8 ways to find an Online Course Idea that Sells

8 ways to find an Online Course Idea that Sells

Here’s the number one question I hear—not only from new product creators, but even from seasoned business owners: “How do I find a good online course idea?”

Of course what they really mean is “How do I find an idea that will sell?” No one wants to devote days or weeks or more developing, planning and launching a course only to catch crickets on the big day. You want to know you’ll have at least some measure of success.

But don’t overthink it. The answer is simple. Create a course that your customers are already asking for.

  1. Check out the competition. What are they creating? If you both have a similar audience, then what sells for them will very likely sell for you. Now, before you break out the “But it’s already been done!” line, keep this in mind: No two approaches are the same. You may create a similar course, but your personality, your voice, your experience, along with your teaching style are all very different. No one else is you, and for some customers, YOU are the only person who will resonate with them.
  2. Pay attention to your ideal client. What questions do they ask in private groups, via email or telephone? What posts are they reading on your blog that interest them the most (check your Google Analytic stats)? These are all valuable sources of information about exactly what they need and want from you.
  3. Ask. Still not sure what your ideal client is looking for? Ask them. Make a survey and ask them to tell you what they struggle with, what keeps them from realising their success, and even what they’ve tried before in an effort to solve their issues.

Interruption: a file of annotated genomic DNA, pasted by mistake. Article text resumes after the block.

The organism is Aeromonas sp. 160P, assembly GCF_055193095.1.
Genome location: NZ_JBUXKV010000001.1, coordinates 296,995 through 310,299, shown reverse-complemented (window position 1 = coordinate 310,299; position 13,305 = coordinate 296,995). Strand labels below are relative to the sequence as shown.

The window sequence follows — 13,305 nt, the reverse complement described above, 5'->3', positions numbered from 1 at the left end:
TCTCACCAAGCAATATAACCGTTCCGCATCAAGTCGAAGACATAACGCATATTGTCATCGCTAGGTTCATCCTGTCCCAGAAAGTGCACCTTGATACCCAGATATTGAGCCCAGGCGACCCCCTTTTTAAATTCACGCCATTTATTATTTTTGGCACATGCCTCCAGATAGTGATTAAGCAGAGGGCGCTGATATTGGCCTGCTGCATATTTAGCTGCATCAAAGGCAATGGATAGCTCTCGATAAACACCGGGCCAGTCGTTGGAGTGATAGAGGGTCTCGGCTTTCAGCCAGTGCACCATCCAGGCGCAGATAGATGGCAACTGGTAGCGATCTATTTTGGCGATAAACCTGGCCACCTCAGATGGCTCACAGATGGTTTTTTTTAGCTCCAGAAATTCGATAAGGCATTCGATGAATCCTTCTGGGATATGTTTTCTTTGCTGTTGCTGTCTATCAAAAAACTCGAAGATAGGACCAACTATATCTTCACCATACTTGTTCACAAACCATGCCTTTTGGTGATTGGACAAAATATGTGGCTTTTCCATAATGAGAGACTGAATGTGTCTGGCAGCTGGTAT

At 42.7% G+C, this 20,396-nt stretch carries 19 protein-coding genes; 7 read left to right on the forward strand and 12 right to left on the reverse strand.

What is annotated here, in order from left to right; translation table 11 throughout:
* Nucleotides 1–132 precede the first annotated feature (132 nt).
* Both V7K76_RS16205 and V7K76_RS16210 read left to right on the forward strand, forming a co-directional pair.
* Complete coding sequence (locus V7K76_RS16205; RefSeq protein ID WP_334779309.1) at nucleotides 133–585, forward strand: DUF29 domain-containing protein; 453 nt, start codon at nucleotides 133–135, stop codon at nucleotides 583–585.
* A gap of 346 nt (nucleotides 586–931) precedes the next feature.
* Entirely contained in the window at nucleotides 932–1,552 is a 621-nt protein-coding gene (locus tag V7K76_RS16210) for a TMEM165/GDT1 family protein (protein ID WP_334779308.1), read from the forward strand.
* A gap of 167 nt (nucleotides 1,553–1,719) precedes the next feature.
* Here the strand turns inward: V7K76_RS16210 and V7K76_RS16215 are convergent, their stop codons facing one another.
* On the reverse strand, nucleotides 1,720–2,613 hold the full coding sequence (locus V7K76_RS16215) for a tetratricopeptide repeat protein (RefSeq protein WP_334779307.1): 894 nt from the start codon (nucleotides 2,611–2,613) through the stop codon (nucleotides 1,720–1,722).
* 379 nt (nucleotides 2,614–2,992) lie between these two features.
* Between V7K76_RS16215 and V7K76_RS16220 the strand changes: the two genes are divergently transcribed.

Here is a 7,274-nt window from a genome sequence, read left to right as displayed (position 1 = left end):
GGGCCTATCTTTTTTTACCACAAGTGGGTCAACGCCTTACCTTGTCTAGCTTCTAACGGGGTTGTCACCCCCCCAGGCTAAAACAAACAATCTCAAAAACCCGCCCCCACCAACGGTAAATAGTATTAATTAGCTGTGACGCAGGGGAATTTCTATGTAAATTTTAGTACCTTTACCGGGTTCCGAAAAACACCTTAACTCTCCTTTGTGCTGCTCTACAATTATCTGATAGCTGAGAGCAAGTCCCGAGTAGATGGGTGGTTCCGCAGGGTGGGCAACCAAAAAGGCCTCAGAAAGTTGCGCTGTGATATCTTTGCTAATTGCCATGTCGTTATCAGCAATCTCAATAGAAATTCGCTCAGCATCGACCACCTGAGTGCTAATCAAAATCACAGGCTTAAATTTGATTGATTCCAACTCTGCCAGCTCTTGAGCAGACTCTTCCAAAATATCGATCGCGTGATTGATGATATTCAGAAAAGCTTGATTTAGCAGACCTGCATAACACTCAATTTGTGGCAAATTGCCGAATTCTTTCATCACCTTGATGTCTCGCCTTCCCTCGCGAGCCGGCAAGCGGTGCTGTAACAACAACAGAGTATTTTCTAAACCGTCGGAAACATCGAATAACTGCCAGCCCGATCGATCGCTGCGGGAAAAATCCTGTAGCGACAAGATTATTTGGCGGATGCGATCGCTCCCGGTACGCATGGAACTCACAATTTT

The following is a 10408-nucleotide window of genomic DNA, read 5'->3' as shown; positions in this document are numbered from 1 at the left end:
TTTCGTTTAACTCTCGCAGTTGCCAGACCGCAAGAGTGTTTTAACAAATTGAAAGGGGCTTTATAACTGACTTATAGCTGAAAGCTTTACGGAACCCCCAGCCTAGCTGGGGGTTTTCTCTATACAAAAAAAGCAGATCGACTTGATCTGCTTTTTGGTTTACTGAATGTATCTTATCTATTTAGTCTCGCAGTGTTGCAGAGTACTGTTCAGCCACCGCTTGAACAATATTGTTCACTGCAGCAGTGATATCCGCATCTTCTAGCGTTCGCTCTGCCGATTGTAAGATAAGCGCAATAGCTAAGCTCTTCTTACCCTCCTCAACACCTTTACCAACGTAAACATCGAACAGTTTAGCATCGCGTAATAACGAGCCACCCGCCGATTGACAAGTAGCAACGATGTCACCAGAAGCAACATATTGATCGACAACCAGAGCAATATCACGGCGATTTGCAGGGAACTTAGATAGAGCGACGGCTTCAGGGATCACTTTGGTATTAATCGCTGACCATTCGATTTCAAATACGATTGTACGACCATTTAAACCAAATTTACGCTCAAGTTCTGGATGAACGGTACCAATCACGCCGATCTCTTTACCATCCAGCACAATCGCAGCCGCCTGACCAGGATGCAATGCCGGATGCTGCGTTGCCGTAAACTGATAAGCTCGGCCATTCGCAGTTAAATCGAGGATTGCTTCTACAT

4. Check the bestsellers list. Which books in your niche are at the top of the best seller list? These are the ones that offer answers your clients are seeking. Flip through the table of contents and read the online reviews to dig deep into the topics that truly resonate with your audience.
  5. Read the FAQs. Check the frequently asked questions section on competitor blogs and in forums and Facebook groups. Also check blogs for “Start Here,” and “Quickstart” pages. Many times the most common concerns and questions are addressed in this section.
  6. Review available resources. What are the common resources your colleagues and competitors are recommending? There are often questions surrounding the use of software and other tools, and these can be great ideas for online courses.
  7. Revisit your keyword research. Review the phrases and terms that your community most frequently searches for, and use them as a basis for your own research.
  8. Check your search terms. Google Webmaster Tools allows you to check which terms are sending visitors to your website. Since people often search on questions (“how to design a logo” or “how to start a business”) this can be a fantastic source of ideas.

Ideas are available in many places. Your potential buyers are sharing them with you each and every day, if you just know where to look for them. So don’t let your insecurities hold you back. Develop the course they are asking you for.

Susan Wilkin
Director, Online Business Manager and Webinar Speaker

Collaborative Member of Profit Sisters
Teaching business owners how to take their profit potential to the next level!